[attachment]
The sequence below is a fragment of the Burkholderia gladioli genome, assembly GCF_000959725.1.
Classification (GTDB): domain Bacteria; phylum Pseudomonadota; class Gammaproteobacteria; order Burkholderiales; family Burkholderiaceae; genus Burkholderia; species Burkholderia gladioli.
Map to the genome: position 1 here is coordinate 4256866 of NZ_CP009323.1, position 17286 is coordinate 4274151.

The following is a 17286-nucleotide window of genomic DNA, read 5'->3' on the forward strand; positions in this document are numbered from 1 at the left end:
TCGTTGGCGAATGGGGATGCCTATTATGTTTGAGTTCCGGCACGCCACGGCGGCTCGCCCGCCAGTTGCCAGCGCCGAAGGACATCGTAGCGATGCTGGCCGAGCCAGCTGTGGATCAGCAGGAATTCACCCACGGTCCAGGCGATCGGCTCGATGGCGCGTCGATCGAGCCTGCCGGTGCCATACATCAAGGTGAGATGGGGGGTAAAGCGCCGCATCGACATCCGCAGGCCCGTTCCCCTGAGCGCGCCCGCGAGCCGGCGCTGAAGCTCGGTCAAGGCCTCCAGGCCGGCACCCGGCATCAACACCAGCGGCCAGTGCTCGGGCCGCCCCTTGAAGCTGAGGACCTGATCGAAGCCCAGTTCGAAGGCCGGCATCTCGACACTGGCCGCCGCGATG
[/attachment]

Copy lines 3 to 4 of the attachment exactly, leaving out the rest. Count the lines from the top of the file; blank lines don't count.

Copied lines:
Map to the genome: position 1 here is coordinate 4256866 of NZ_CP009323.1, position 17286 is coordinate 4274151.

The following is a 17286-nucleotide window of genomic DNA, read 5'->3' on the forward strand; positions in this document are numbered from 1 at the left end: